To the list of movie characters who look back on their lives from the Beyond, add Lester Burnham, the 42-year-old, dead narrator of American Beauty. He is a murder victim–so it would seem, to judge from the very broad hints in the opening scene–done in by someone in his immediate circle; and so you might associate him with Joe Gillis of Sunset Boulevard. A nasty piece of business, that Joe: conniving, sarcastic and more than a little self-pitying, even when he’s floating face-down in Norma Desmond’s swimming pool. You can see why Lester, as a rough equivalent, might be played by Kevin Spacey, who with a dimpled smile can sing you whole arias of mortal insult, mezzo-piano legato.
But self-eulogists in American film do not always go in for the coruscating. Witness the maudlin self-pity of George Bailey, whose attempted suicide and subsequent nonexistence provide the framework for It’s a Wonderful Life.
The problem with American Beauty is that it traps Joe Gillis in George Bailey’s world. It plays to the audience’s lust for misbehavior–Kevin Spacey unloosed on suburbia!–while proposing that we all turn into angels when we die, and receive wings to the accompaniment of little tinkling bells.
Complexity, say quite a few of my colleagues. Lies, I say.
Written by Alan Ball and directed by Sam Mendes, American Beauty begins with a Lester who is “dead already” while dwelling in his house with the white picket fence. His wife, Carolyn (Annette Bening), a monster of color-coordinated decorum, is first shown snipping at her roses, in a gesture meant to imply that Lester’s drooping bud lies caught in her shears. His daughter, Jane (Thora Birch), first shown in sullen, semi-recumbent monologue, describes Lester as a “horny geek-boy” who ought to be “put out of his misery”–a misery she helps enforce by reminding him, at dinner, that he’s a loser who has nothing to say to her. “I am a loser,” Lester assures us in voiceover, just before we see him in his doorless cubicle at Media Monthly magazine, where he rewords press releases and calls the results journalism.
So far, American Beauty offers no more satirical insight than an episode of Married…With Children and considerably less than a Dilbert strip. The only gesture that escapes the conventions of sitcom or newspaper cartoon is a shot of Lester masturbating in his morning shower. With this as its sole stroke of authenticity, American Beauty introduces Lester’s primary goal: to renew himself by returning to adolescence.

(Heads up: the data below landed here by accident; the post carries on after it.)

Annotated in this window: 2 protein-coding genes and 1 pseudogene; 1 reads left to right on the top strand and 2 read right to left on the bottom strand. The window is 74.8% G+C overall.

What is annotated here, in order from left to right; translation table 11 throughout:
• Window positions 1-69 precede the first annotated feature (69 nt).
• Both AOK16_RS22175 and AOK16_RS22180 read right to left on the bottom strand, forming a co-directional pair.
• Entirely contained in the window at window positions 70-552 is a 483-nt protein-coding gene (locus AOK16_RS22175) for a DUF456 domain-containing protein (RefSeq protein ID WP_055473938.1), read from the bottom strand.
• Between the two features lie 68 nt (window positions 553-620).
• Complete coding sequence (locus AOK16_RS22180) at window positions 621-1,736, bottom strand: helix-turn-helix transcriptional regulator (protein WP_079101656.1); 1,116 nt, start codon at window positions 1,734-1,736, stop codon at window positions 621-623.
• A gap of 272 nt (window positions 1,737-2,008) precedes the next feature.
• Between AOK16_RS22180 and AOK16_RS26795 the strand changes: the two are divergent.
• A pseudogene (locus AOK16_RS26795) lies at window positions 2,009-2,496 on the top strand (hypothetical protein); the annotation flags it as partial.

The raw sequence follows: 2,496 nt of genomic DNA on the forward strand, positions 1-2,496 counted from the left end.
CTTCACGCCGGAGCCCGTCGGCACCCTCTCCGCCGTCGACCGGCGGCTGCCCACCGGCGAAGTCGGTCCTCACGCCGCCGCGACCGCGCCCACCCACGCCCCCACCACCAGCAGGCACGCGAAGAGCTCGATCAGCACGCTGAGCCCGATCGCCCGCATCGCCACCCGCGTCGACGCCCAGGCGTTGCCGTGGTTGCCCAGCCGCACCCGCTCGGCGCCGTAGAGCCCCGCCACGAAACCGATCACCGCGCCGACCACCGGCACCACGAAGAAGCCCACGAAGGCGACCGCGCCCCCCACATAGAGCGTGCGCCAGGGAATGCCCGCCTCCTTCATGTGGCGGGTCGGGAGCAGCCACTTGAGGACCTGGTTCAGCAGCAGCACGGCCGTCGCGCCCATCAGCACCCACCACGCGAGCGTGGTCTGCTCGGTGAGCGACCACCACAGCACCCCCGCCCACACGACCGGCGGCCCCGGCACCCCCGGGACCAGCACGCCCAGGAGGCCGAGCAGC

The immediate cause of his regression–or is it a first symptom?–is a bad crush on Angela (Mena Suvari), his daughter’s best friend and cheerleading buddy. When Lester dreams of Angela, rose petals magically shower upon his face or float free from her loosened sweater–picturesquely, repeatedly, so you won’t miss the innocence of his desires or the pun in the movie’s title. If only the filmmakers had trusted in the eloquence of even a blank stare from Kevin Spacey! By letting his hard little button-eyes turn soft, he allows you to peer part of the way into that dark chamber where his words gather, rounding themselves, secreting heavy juices. They will roll from his lips smoothly but never in a hurry, leaving you to wonder, with some unease, at how Spacey’s extraordinary-sounding utterances ripen behind that smooth, bland face. Maybe, if you delved into the mystery of the process, you’d catch glimpses of a man like Lester Burnham, only more vital, angry, intelligent and hurt. Spacey seems willing to show you all that–but it’s apparently too much for Mendes and Ball. They’d rather move on quickly to the next picturesque moment and the next caricature.
So, under Angela’s spell, Lester transforms himself by jokey stages into a 42-year-old teenager, who spends many happy hours in the garage, working out with weights, smoking dope and listening to his Bob Dylan tapes. Through such exertions, he gains a teenager’s insight into the falsity of social conventions–an insight that he turns against his wife. Lester speechifies at her about the joy and spontaneity she’s lost; and to prove that his bud is no longer caught in those shears, he threatens her, too, tossing and smashing things as an assertion of manhood. I wish I could say that American Beauty presents this latter form of acting-out as an adolescent disorder. But while it treats Lester’s horniness as a shower of rose petals and his rages as occasions for liberating laughter, the film uses Carolyn principally as a target. Fans of the picture will no doubt object that Carolyn is given a moment of high-pitched self-hatred, shot in the head-on, tableau-vivant style that Mendes favors. But it’s hard for me to generalize that one gesture toward the character into an attitude of sympathy. American Beauty is unmistakably Lester’s film. He’s the complex one; Carolyn is merely grotesque.